Whiles in Johannesburg, South Africa; Live-blogging from the â€œSub-Saharan Africa Freedom of Expression & Internet Workshopâ€; a colleague whom Iâ€™ve known for a long time, joined twitter not long ago and Iâ€™m sorry to say; not too ICT-inclined sent me a message on Facebook asking;
What are those stuffs you keep saying on Twitter? What is RT? Where do you get your links from? Do you have any special protocols that you use? Is this very difficult to do? How exactly do you go about LIVE-blogging from global events? Iâ€™m sorry to bother but I really want to become like you. Thanks.
This isnâ€™t the first time, Iâ€™ve received such a message; therefore I took it upon myself to write a post covering: LIVE-Blogging from Events/Conference and Workshops/Seminars.
CEO & Founder of Web4Africa; David Ajao once said;
â€œIt looks like; Twitter was specially made for him (Mac-Jordan) because; the speed with which he tweet/update is just too awesome.
I wonâ€™t call myself a PRO in this New Media field yet as Iâ€™m still learning from my mentors (Erik Hersman, Jillian C. York & Ethan Zuckerman). Iâ€™m just very passionate for anything new media that helps in information dissemination in real time. Below are some ideas that should get you started to LIVE-blog from any event or workshop you find yourself.
- Get Accreditation / Press Pass: In recent times, more PR & Media companies are beginning to treat and recognize bloggers & social media activists as â€œNew Media Pressâ€. If your intention is to cover the event for your online audience; be sure to emphasize your reach, influence and network effect.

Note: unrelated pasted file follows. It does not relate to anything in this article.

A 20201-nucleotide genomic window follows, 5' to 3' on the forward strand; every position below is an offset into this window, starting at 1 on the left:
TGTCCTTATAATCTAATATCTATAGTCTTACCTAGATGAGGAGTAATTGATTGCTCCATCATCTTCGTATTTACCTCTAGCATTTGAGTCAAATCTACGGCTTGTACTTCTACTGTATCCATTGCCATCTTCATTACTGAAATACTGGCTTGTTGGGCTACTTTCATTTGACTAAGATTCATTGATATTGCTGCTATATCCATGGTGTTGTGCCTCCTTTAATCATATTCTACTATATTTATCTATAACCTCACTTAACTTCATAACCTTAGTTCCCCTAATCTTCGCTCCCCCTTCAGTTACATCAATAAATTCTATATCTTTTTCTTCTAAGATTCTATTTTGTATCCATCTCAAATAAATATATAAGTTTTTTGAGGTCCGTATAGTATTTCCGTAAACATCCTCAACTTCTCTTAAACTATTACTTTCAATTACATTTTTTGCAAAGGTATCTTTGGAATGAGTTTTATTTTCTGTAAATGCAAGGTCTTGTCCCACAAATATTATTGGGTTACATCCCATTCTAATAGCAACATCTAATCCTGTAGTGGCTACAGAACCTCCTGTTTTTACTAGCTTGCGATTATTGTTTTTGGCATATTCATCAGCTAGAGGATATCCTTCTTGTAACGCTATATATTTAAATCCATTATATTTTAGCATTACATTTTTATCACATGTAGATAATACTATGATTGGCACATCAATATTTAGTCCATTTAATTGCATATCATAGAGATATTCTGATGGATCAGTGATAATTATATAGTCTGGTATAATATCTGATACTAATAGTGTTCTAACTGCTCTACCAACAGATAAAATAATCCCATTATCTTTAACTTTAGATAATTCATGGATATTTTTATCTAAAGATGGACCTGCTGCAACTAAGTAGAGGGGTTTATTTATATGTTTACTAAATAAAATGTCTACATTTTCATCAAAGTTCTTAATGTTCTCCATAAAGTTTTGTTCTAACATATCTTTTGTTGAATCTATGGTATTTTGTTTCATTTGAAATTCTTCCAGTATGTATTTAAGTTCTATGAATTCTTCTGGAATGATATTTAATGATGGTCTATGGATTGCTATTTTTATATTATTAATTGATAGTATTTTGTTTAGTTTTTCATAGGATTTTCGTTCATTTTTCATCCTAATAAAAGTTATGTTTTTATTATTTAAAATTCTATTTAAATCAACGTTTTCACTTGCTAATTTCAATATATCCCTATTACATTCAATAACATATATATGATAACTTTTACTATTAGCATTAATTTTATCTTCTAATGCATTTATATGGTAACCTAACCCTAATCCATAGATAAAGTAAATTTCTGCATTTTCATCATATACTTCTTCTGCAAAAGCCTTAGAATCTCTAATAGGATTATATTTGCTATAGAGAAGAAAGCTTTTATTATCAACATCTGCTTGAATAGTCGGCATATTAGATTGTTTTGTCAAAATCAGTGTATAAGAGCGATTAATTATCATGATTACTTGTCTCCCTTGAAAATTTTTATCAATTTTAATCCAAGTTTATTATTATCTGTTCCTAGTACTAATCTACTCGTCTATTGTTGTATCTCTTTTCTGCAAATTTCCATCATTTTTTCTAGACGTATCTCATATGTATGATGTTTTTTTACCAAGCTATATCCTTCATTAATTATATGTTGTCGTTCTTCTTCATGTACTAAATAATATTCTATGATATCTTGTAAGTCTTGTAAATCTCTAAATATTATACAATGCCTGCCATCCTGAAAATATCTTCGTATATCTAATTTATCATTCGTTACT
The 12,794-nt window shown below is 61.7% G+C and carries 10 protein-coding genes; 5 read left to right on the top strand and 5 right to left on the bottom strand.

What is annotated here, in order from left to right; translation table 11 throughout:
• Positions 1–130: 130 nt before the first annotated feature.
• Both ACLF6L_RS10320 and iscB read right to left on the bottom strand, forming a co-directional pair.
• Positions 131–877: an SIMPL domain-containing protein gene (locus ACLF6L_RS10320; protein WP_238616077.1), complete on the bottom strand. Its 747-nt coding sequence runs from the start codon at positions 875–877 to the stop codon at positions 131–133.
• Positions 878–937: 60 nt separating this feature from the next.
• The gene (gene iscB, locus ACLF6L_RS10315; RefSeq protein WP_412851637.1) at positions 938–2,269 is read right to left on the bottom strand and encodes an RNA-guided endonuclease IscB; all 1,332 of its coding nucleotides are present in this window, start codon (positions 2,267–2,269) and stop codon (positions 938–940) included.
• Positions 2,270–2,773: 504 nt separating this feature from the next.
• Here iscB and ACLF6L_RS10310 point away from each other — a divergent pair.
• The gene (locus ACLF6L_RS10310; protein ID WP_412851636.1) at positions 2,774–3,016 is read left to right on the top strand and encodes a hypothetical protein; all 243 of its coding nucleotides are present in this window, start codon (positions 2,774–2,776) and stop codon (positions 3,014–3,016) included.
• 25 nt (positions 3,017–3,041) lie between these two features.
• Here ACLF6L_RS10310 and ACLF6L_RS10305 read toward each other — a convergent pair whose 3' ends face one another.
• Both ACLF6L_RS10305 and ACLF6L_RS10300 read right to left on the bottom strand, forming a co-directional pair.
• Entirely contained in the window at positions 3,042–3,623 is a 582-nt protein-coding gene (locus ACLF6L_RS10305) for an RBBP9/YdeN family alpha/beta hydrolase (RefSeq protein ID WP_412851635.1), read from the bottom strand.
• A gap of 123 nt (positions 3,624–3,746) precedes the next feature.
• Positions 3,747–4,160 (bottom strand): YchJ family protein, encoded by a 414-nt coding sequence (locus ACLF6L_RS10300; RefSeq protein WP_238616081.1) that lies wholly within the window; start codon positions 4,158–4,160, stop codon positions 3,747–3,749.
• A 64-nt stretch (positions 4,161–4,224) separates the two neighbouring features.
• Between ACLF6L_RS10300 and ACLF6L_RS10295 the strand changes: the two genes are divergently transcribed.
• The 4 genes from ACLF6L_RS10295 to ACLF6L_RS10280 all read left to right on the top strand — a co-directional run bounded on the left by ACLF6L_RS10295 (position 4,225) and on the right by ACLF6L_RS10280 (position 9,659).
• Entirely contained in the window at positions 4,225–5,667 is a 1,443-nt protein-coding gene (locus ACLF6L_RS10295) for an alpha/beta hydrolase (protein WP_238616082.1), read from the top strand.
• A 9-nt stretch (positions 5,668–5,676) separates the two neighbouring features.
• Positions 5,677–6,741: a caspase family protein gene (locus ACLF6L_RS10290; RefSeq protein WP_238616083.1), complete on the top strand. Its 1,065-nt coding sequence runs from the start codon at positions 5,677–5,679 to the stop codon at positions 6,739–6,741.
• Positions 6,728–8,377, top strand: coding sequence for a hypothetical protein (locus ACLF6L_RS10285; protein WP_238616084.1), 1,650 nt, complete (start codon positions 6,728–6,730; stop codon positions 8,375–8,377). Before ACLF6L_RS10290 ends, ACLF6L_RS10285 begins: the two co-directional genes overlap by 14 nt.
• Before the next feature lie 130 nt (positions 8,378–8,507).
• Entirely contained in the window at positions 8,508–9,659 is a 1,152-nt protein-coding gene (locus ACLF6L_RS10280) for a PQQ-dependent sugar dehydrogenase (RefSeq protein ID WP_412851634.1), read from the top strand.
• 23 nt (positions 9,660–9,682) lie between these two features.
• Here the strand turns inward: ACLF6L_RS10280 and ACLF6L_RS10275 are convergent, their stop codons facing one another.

- Wi-Fi/Cell Coverage: Be very sure to check on the presence of Wi-Fi at the venue. Ask whether the venue has either free Wi-Fi or strong cell reception. Make necessary provision for internet modems from any of the Telcos in case there is no Wi-Fi or internet connectivity.
- Confirm The Hashtag: As opposed to creating your own, ask the conference organizers if there is an official Hashtag e.g. (#MFA10 â€“ Maker Faire Africa 10; #BCGhana â€“ Barcamp Ghana; #FC_Org â€“ Future Challenges Org; #GVO â€“ Global Voices Online) for the event. If they donâ€™t understand the words coming out of your mouth and think a â€œhashtagâ€ is some sort of drug label, feel free to get creative.
- Configure Your Applications: Whether you intend to use your laptop or smart phone, please be sure to pre-program your tools (such as TweetDeck, HootSuite or Twitterrific) with the appropriate hashtag.
- Bring Your Charger & Power Plug(s): I know this one is painful and itâ€™s happened to me more than once. (I traveled toÂ Casablanca, Morocco on the invitation of a friend to attend & share my views on New Media & Development in Africa; & I totally forgot my chargers. That is not happening ever again). Do not forget your charger(s). Make sure, you bring all of your gadget chargers from laptop; Digi-cam & smart-phone.
Live At The Event/Conference
The keynote is about to begin and itâ€™s time to get to work. The Chair of the event is ready! Whatâ€™s the best way to cover the event?